The small town of GUADALUPE, perched up in the sierra to the west of Trujillo, is dominated in every way by the great Monasterio de Nuestra Señora de Guadalupe, which for five centuries has brought fame and pilgrims to the area. It was established in 1340, on the spot where an ancient image of the Virgin, said to have been carved by St Luke, was discovered by a shepherd fifty or so years earlier. The delay was simply a question of waiting for the Reconquest to arrive in this remote sierra, with its lush countryside of forests and streams.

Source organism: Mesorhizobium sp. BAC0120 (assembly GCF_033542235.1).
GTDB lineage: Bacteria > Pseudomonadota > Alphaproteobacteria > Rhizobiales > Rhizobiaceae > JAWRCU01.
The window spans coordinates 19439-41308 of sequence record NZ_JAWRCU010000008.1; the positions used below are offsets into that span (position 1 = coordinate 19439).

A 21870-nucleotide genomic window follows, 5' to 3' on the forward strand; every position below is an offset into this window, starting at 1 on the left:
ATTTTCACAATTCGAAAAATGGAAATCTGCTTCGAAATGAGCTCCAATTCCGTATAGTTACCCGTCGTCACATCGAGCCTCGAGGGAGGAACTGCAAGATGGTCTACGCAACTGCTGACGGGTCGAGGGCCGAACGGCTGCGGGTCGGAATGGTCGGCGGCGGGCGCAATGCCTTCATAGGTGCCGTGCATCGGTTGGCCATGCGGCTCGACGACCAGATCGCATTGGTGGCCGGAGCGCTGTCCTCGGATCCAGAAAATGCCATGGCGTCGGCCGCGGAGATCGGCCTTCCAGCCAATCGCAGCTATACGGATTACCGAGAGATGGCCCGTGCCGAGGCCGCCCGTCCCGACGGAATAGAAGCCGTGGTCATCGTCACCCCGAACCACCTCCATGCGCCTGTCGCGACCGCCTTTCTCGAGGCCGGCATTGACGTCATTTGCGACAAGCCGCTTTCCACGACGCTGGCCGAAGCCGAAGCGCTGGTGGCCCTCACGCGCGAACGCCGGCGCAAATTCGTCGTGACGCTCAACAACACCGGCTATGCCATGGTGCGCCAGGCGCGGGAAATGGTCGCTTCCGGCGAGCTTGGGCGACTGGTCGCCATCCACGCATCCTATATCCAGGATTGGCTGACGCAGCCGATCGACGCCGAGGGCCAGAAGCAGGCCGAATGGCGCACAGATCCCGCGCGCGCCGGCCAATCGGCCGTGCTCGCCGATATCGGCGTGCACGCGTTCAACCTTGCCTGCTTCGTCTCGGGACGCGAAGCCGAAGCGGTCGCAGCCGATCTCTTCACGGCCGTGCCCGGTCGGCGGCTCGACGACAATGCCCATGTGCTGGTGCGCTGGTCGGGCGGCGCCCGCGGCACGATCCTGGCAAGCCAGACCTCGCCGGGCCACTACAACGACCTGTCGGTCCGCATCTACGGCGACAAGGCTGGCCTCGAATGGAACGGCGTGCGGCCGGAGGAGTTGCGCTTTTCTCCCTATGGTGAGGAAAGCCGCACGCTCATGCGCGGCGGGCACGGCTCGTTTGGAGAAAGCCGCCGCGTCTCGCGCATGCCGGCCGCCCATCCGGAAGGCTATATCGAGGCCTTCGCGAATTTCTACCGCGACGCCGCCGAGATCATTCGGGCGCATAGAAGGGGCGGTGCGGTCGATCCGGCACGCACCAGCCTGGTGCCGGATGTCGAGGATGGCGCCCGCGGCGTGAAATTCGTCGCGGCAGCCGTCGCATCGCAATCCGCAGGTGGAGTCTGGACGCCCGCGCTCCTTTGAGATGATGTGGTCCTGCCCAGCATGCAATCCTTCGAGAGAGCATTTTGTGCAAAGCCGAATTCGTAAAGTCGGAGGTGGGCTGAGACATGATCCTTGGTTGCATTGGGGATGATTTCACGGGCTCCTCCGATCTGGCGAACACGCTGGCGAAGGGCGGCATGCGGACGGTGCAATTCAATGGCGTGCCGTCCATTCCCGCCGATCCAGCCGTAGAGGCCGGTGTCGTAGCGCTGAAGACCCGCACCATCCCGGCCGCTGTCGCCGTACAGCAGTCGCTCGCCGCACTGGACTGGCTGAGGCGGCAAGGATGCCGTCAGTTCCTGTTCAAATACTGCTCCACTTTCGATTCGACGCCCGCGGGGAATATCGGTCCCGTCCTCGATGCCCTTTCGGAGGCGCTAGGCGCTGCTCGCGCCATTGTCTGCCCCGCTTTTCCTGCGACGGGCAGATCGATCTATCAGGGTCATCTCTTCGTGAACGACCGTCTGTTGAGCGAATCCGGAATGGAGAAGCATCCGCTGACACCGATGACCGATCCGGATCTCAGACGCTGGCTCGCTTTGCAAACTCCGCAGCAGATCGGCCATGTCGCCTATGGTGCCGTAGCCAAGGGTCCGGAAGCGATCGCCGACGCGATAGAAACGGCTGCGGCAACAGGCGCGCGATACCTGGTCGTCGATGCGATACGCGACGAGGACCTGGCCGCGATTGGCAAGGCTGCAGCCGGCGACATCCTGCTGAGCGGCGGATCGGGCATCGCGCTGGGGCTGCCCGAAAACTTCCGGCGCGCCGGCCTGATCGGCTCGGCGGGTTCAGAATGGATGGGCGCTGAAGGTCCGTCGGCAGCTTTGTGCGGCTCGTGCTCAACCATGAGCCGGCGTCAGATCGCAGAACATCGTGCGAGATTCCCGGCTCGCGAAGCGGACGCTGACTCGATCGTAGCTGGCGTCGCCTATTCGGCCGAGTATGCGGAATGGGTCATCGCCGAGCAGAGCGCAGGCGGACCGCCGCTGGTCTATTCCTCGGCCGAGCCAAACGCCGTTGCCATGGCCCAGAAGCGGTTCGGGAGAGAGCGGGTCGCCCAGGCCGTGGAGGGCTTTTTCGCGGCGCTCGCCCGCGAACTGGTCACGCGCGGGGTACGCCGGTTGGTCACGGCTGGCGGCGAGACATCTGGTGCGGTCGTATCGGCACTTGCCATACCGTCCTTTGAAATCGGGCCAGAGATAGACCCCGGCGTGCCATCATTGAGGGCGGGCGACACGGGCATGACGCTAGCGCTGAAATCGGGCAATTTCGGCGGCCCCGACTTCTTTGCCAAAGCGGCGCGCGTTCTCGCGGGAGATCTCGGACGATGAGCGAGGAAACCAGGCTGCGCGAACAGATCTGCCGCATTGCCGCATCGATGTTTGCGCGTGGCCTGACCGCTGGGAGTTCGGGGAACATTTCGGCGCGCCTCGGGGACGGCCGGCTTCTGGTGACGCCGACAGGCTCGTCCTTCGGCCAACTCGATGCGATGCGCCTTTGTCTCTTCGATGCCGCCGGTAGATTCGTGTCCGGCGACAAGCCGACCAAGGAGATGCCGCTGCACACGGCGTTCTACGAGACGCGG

In the fifteenth and sixteenth centuries, Guadalupe was among the most important pilgrimage centres in Spain: Columbus named the Caribbean island in honour of the Virgin here, and a local version was adopted as the patron saint of Mexico. Much of the monastic wealth, in fact, came from returning conquistadores, whose successive endowments led to a fascinating mix of styles. The monastery was abandoned in the nineteenth-century Dissolution, but was later reoccupied by Franciscans, who continue to maintain it.
The town itself is a fitting complement to the monastery and countryside: a net of narrow cobbled streets and overhanging houses constructed around the Plaza Mayor, the whole overshadowed by the monastery’s bluff ramparts. There’s a timeless feel, only slightly diminished by modern development on the outskirts, and a brisk trade in plastic copies of religious treasures.